There's a pretty good article in the current New Yorker about just how dysfunctional the Constitutional system has become, and how political theorists on both the left and right (in totally incompatible and opposing ways) want to reform it.
I used to think a Constitutional Convention would be too dangerous, etc. etc., but I now think our Constitution has devolved so badly that it is a serious impediment to the basic functioning of our society, and that it pretty much obliterates any pretense of democracy at the national level. I will cite but one of many, many examples.
Statistics were just published today that show that my state, California, has 38.3 million people, very nearly one-eighth of the nation. In 1789, the largest state, Virginia, was, if memory serves, about 15 times the size of Delaware. Today, California has 1/8 of the nation's people but only 1/50 of the senators. And it is more than 250 times larger in population than Wyoming, which also has 2 senators (and 3 electors in the Electoral College), even though it doesn't have enough population to fully justify even one member of the House on population alone.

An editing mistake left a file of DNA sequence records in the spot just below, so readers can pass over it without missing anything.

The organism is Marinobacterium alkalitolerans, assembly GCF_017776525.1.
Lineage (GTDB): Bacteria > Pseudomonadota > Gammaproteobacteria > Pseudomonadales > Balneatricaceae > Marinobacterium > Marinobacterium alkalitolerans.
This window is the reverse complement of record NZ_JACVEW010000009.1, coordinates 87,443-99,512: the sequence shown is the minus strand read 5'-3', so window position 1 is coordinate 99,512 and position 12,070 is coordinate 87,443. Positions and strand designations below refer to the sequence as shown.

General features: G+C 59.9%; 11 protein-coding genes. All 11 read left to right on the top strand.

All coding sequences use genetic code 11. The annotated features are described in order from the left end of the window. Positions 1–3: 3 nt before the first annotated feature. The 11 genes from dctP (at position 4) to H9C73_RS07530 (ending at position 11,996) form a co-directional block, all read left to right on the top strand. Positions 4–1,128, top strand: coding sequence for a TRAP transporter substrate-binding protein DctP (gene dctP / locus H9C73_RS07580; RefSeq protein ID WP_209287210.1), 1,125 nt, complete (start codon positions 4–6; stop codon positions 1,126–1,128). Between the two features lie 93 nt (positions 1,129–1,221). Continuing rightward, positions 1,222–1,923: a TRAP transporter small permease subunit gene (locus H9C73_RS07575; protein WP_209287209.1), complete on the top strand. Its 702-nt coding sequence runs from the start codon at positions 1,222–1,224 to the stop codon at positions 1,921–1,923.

The Connecticut Compromise (opposed by Hamilton), which gave us our undemocratic Senate, may have had its justifications at one time. But no more. We cannot pretend that our government is even approximately democratic in the face of this gross distortion.
And, again, it's undeniable: this is only one of many, many serious Constitutional issues that are hobbling our country's public policy.The time has come to agitate for a complete overhaul.